The legal system in Sudan is based on English common law and Islamic sharia. Islamic law was implemented in all of the north as of September 1983, by Jafar An-Numeri, the Second Sudanese Military Dictator; this applied to all residents of the Sudan regardless of their religion. The 2005 Naivasha Agreement, ending the civil war between north and south Sudan, established some protections for non-Muslims in Khartoum. International Court of Justice jurisdiction is accepted, though with reservations. Under the terms of the Naivasha Agreement, Islamic law did not apply in the south. Since the secession of South Sudan there is some uncertainty as to whether Sharia law will now apply to the non-Muslim minorities present in Sudan, especially because of contradictory statements by al-Bashir on the matter.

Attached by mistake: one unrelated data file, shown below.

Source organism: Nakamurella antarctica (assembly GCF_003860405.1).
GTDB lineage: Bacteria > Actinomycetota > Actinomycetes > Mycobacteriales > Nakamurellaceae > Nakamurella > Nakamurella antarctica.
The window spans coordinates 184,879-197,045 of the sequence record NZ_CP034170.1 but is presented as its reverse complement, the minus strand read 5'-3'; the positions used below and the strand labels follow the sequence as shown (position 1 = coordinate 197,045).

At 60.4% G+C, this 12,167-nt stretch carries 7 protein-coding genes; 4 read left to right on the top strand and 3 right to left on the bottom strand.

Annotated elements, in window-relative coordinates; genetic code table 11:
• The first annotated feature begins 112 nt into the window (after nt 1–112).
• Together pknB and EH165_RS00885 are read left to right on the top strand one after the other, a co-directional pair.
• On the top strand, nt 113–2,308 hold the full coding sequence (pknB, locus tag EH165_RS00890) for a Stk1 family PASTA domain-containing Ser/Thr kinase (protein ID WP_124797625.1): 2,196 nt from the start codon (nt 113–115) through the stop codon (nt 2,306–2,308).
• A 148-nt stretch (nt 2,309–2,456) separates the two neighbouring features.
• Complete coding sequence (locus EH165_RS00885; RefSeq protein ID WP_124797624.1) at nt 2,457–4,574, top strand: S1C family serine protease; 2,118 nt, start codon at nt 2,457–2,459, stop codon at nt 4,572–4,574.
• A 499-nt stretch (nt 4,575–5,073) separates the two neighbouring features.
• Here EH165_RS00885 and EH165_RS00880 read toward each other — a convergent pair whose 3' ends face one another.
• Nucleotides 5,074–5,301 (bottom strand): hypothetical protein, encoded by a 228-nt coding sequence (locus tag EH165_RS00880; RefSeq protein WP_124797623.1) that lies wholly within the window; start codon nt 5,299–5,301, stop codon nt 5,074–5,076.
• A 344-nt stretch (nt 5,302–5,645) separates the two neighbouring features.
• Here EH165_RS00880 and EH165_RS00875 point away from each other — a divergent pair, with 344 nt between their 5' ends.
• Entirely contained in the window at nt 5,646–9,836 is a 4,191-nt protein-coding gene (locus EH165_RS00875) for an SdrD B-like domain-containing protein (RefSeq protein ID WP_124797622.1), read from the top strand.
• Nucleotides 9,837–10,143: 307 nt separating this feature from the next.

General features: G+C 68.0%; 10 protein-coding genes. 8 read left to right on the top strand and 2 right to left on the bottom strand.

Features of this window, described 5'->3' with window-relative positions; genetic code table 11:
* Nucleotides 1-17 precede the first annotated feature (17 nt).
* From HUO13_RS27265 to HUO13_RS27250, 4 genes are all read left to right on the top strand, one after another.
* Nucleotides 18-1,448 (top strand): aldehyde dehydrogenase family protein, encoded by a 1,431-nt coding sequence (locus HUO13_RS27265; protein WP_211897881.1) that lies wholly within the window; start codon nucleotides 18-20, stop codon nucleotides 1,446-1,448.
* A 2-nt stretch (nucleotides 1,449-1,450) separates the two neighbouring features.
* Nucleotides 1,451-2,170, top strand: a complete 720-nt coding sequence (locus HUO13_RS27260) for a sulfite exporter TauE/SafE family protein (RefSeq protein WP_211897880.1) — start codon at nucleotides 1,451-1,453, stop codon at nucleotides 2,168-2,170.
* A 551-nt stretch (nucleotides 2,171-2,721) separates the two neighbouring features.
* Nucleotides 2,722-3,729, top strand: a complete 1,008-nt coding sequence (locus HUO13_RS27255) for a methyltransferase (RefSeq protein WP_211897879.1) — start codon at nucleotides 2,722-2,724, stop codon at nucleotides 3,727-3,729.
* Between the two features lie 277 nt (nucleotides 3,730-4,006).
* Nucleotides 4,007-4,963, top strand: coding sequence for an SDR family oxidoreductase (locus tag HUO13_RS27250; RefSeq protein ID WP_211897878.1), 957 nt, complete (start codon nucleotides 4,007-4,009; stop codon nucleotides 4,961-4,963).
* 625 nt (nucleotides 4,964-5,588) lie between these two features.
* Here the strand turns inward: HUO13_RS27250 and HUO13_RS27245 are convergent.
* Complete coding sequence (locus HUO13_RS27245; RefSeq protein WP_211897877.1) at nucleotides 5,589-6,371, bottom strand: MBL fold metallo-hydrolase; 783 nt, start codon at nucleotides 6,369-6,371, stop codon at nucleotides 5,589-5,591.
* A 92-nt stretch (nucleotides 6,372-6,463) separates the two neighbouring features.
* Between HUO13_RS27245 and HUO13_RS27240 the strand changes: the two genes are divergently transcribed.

The judicial branch of the Sudanese government consists of a Constitutional Court of nine justices, the National Supreme Court and National Courts of Appeal, and other national courts; the National Judicial Service Commission provides overall management for the judiciary.